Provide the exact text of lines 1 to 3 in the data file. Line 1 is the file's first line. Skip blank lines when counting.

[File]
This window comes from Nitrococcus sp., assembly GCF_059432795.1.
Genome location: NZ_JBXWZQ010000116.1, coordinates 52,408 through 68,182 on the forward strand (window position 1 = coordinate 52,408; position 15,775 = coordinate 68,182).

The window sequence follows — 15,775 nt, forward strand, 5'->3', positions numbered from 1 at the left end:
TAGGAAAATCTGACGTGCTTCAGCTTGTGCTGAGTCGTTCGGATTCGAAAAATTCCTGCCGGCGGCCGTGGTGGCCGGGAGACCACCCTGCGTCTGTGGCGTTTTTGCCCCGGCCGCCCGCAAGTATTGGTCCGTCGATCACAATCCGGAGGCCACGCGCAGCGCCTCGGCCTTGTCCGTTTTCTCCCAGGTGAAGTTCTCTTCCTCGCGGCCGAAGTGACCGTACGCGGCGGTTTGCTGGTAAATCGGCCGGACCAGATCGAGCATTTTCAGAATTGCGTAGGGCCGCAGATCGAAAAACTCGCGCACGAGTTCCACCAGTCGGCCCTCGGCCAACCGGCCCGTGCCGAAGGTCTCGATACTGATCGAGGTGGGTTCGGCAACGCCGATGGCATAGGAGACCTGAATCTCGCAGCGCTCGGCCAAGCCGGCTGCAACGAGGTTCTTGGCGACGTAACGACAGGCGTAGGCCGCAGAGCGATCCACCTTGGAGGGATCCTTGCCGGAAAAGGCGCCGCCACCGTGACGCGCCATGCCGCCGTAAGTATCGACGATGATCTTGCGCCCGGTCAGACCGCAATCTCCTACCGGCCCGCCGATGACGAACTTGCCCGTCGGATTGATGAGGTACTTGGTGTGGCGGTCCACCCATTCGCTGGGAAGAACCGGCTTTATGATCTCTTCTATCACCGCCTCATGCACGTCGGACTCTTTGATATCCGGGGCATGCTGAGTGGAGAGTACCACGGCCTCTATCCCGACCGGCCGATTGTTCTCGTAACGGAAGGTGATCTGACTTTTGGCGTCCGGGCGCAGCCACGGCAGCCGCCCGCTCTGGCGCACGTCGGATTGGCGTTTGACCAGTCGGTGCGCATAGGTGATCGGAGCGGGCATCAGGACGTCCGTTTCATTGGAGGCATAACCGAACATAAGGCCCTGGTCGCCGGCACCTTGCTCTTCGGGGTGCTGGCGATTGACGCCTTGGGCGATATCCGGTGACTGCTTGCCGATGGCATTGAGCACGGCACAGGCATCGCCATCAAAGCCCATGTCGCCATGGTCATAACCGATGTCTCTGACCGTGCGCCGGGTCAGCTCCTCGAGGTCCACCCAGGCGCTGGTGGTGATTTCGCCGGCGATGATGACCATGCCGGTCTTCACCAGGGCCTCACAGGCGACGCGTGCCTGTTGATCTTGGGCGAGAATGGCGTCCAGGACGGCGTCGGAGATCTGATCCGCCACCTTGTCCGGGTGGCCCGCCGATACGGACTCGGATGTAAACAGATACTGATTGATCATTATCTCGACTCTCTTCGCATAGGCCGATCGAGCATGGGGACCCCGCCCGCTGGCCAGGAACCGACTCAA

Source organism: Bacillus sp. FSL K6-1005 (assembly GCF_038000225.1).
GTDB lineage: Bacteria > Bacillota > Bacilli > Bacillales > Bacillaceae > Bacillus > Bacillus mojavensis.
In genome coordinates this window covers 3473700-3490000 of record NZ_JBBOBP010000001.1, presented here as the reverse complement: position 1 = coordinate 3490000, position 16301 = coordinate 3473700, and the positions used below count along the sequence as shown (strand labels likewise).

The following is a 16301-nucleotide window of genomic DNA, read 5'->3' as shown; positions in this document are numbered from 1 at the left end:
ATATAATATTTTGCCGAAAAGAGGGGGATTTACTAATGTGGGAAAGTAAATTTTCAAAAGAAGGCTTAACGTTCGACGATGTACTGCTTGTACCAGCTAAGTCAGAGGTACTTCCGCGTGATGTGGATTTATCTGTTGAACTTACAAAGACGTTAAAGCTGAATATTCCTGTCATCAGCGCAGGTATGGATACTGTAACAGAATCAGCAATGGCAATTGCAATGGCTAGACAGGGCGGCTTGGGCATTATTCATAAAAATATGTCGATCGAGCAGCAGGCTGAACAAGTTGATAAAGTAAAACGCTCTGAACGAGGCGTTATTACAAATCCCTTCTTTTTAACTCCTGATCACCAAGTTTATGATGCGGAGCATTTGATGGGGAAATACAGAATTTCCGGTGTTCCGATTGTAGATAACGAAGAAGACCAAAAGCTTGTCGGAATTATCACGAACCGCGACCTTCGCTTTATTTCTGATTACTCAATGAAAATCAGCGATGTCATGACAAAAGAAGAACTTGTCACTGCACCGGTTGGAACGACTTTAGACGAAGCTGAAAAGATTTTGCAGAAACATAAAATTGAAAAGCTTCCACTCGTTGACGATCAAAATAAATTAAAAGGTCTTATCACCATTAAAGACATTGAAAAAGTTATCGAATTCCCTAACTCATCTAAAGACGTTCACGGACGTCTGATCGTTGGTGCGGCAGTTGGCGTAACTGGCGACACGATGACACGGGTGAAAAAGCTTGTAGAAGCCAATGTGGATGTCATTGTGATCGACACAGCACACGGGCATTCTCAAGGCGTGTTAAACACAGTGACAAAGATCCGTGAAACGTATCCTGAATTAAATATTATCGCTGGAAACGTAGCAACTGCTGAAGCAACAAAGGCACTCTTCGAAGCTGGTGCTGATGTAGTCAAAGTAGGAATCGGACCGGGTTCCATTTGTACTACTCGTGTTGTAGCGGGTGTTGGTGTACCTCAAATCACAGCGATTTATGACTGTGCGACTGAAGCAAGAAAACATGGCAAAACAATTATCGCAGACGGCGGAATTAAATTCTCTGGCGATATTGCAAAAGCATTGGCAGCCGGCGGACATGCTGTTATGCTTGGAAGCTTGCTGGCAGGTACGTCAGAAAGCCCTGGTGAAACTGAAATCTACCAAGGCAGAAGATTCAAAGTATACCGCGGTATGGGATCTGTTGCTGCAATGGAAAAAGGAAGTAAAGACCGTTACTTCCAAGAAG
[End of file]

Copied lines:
This window comes from Nitrococcus sp., assembly GCF_059432795.1.
Genome location: NZ_JBXWZQ010000116.1, coordinates 52,408 through 68,182 on the forward strand (window position 1 = coordinate 52,408; position 15,775 = coordinate 68,182).

The window sequence follows — 15,775 nt, forward strand, 5'->3', positions numbered from 1 at the left end: